Negotiations between the government of Israel and independent counsel Lawrence E. Walsh have broken down, and a federal judge will now decide whether Israeli citizens will be required to answer questions about their roles in the Iran-contra affair, according to sources familiar with the discussions.

The failure to reach an out-of-court solution largely stemmed from a disagreement between Israel and Walsh over whether his investigators would be allowed to directly question Israeli citizens -- including David Kimche, former director general of the Israeli foreign ministry, and Adolph (Al) Schwimmer, an Israeli arms dealer -- according to the sources.

Walsh is seeking to question Kimche, Schwimmer and at least two other Israelis -- Amiram Nir, an Israeli government counterterrorism adviser, and Yaacov Nimrodi, another Israeli arms dealer -- concerning their roles in the secret sale of U.S. arms to Iran.

In late May, after members of Walsh's staff made an unsuccessful trip to Israel, a federal grand jury investigating the Iran-contra affair subpoenaed Kimche, who played a key role in launching the secret sale of U.S. arms to Iran. Schwimmer, who holds dual Israeli-U.S. citizenship, was subpoenaed in June.

The Israeli government angrily protested the subpoenas and went to court to block Walsh's efforts.

Sources said that U.S. District Court Judge Aubrey E. Robinson, who as chief judge supervises the grand jury, has decided that Walsh must submit questions to the court and Robinson will determine whether Schwimmer and Kimche are required to answer them.

Israel has contended that Kimche, Schwimmer and other Israelis involved in the Iran-contra affair were acting as agents of the Israeli government and are covered by diplomatic immunity.

Reports in the Israeli press indicate that Israeli officials are pleased with Robinson's decision, largely because they believe their position has been vindicated.

It is unclear, however, what will happen if Robinson should decide that there are some questions that are not covered by diplomatic immunity.

Yossi Gal, spokesman for the Israeli Embassy here, said yesterday that Israel is "willing to cooperate with Mr. Walsh."

However, Gal said that the Israelis involved in the Iran arms deals "acted on behalf of the government of Israel {and} any questions should be directed to the government of Israel."

State Department officials have said that they agree with the Israeli position, but Walsh has not backed away from his efforts to gain access to the Israelis.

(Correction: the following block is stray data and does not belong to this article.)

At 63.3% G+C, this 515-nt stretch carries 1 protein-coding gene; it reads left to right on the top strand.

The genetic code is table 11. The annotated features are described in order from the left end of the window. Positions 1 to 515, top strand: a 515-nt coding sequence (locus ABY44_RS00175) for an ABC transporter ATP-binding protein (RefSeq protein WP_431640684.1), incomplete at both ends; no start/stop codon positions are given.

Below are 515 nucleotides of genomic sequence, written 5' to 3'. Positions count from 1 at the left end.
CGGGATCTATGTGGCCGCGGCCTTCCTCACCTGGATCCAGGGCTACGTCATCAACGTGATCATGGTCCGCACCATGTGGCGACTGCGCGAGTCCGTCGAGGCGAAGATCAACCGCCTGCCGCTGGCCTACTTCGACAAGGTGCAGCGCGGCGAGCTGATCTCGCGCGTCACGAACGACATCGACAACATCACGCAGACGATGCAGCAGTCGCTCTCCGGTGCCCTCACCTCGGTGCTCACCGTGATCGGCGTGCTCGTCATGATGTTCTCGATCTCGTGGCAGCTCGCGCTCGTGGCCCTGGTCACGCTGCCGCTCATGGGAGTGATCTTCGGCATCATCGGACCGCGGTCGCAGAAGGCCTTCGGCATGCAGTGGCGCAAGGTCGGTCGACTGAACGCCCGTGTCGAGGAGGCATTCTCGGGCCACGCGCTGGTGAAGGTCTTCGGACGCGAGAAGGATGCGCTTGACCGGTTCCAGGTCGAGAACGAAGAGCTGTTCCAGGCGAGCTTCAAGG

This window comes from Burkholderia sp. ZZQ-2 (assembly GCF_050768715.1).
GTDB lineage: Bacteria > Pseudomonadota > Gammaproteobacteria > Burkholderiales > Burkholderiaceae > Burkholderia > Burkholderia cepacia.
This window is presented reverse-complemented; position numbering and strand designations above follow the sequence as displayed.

Gal said that Israel has offered to provide Walsh with written financial and historical chronologies about the Israeli role in the Iranian arms sales, but before they will be provided, Walsh must agree to Israeli conditions.

The Senate and House Iran-contra panels reached a separate agreement with Israel in which the committees received chronologies prepared by the Israeli government on the condition that Israeli citizens not be questioned.

Although Walsh has declined to comment, veteran prosecutors have said that written accounts are a poor substitute for face-to-face questioning in a criminal probe.

Walsh is believed to have told the Israelis that he is not seeking to indict any Israelis and is interested in questioning them in order to get the fullest account of what happened. Compromises that have been discussed include questioning the Israelis informally rather than before the grand jury and in the presence of Israeli government officials.

Walsh's staff can be expected to argue that there are questions the Israelis could answer that would not involve their official duties or Israel's national security issues. For example, the Israelis could be asked to relate what they overheard in conversations between Iranian officials and Lt. Col. Oliver L. North, the fired National Security Council aide and a central figure in Walsh's inquiry.

Kimche, who is no longer with the Israeli government, was subpoenaed while on a trip in New York. He was allowed to return to Israel after Robinson was assured that he would return should the judge rule in Walsh's favor.

Schwimmer was served in Israel because he is also a U.S. citizen. Sources in Israel have said that Walsh has also issued subpoenas for Nir and Nimrodi, but since they are Israeli citizens, they cannot be served unless they step foot in the United States.